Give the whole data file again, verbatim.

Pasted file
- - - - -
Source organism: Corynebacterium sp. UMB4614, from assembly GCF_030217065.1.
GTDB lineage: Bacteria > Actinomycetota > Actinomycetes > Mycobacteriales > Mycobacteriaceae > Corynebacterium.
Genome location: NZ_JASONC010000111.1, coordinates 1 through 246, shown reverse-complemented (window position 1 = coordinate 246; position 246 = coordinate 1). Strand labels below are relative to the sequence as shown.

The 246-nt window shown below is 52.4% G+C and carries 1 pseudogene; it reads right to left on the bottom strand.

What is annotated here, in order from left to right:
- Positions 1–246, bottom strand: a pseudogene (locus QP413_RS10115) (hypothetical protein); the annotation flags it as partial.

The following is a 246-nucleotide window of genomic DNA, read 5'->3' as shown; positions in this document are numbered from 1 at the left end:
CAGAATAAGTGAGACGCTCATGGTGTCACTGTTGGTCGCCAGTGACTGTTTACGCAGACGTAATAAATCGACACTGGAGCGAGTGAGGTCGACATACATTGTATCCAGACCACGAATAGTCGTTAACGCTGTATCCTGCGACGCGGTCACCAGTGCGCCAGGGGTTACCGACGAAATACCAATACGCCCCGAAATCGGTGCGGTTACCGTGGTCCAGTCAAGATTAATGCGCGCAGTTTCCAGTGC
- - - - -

Source organism: Corynebacterium sp. UMB4614, from assembly GCF_030217065.1.
GTDB lineage: Bacteria > Actinomycetota > Actinomycetes > Mycobacteriales > Mycobacteriaceae > Corynebacterium.
Genome location: NZ_JASONC010000111.1, coordinates 1 through 246, shown reverse-complemented (window position 1 = coordinate 246; position 246 = coordinate 1). Strand labels below are relative to the sequence as shown.

The 246-nt window shown below is 52.4% G+C and carries 1 pseudogene; it reads right to left on the bottom strand.

What is annotated here, in order from left to right:
- Positions 1–246, bottom strand: a pseudogene (locus QP413_RS10115) (hypothetical protein); the annotation flags it as partial.

The following is a 246-nucleotide window of genomic DNA, read 5'->3' as shown; positions in this document are numbered from 1 at the left end:
CAGAATAAGTGAGACGCTCATGGTGTCACTGTTGGTCGCCAGTGACTGTTTACGCAGACGTAATAAATCGACACTGGAGCGAGTGAGGTCGACATACATTGTATCCAGACCACGAATAGTCGTTAACGCTGTATCCTGCGACGCGGTCACCAGTGCGCCAGGGGTTACCGACGAAATACCAATACGCCCCGAAATCGGTGCGGTTACCGTGGTCCAGTCAAGATTAATGCGCGCAGTTTCCAGTGC